As anyone who's spent much time in American supermarkets will be aware, this kind of supersizing is hardly unusual. It seems to have evolved in response to two common features of American grocery shopping: people drive to the stores and they have the kitchen real estate to store things. And it has its advantages: if you do go through a consumable quickly, then buying the big jar gives you a better value per ounce and less packaging waste.
However, the sheer amount of American food waste--perhaps a quarter or a third of the country's consumable food --suggests the illogic of this approach. After more than a century of shrinking, the size of the average American household is growing again, partly because people are consolidating due to the recession. Still, it's very few of us who live with a clutch of hungry farmhands. And regardless of how big our cars or our refrigerators are, most of us go to the grocery store routinely to buy perishable products like fruit and vegetables. Some decisions are based on cost per unit, but others aren't and shouldn't be. If you only need a few units of a product it's better (and, often, less expensive) to buy what you need than to get the big jar and bin most of it, which is certainly what will happen to this mayonnaise.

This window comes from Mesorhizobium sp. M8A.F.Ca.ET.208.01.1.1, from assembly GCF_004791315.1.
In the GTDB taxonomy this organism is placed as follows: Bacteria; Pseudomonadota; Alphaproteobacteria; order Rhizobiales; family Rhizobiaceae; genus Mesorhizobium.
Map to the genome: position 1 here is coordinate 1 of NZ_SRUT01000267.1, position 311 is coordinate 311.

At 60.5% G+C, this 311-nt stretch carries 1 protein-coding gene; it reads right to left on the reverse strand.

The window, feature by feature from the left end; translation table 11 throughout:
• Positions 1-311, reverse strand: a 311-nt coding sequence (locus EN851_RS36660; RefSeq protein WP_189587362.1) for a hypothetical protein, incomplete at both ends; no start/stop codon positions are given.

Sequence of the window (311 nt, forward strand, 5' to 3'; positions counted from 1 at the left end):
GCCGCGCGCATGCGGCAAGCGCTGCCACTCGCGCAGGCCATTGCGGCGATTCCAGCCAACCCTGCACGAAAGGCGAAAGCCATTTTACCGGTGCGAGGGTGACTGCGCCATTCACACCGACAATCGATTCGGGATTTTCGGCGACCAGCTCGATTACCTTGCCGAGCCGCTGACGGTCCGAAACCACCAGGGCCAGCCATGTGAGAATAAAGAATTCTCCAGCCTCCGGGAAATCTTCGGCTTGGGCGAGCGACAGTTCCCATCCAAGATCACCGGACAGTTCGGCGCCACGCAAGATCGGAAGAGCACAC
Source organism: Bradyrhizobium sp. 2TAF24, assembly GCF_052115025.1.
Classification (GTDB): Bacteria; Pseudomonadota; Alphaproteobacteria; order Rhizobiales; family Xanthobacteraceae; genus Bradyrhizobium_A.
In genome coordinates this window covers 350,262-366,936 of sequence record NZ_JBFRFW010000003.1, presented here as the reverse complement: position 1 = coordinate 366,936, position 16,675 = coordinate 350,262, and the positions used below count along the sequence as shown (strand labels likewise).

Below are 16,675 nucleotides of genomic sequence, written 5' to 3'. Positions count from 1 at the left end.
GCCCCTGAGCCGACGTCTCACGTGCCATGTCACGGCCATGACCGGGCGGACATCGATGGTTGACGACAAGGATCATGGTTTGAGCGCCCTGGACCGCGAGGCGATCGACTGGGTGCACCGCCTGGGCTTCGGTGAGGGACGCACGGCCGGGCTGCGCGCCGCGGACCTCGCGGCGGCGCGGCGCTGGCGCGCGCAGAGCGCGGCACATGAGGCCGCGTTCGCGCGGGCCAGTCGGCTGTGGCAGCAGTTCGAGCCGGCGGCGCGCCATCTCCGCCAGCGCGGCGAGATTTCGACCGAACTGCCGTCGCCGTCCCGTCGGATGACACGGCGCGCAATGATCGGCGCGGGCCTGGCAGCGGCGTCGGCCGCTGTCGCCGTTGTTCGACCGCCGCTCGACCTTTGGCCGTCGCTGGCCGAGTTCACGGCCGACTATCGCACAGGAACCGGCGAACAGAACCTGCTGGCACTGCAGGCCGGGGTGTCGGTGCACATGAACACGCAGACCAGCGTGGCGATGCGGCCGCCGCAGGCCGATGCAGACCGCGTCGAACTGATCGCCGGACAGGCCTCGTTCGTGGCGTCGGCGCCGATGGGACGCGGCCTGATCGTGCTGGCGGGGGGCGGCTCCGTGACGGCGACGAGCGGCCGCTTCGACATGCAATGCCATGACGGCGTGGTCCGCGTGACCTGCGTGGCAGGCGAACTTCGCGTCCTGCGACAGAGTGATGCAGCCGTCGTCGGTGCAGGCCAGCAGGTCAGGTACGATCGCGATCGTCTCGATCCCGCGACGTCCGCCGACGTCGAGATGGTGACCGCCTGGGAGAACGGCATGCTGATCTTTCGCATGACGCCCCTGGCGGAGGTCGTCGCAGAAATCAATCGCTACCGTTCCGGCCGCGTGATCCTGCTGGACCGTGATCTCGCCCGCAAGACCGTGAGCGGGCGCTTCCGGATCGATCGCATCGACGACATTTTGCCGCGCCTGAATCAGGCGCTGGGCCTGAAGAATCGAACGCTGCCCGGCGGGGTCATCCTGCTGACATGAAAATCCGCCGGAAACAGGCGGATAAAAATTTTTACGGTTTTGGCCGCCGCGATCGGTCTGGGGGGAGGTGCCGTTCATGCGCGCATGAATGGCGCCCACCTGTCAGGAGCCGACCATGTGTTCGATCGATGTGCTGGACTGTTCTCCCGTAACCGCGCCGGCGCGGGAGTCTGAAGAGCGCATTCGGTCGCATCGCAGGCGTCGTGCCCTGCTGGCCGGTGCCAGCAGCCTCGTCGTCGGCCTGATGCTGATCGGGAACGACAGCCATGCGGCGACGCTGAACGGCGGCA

I think there is a market for "right-sized" groceries, for this and other reasons--notably health, which is why we've seen a lot of companies come out with portion-controlled servings (100-calorie snacks, 8-ounce sodas). Interestingly, some companies are also downsizing for their own reasons, on the premise that if you reduce the content but not the packaging they can save money on supplies while still charging the same amount for the product. I'd rather they shrink the packaging too. Some customers will care--the woman cited in the New York Times story at the link has nine children--but some won't notice, and some might even prefer it.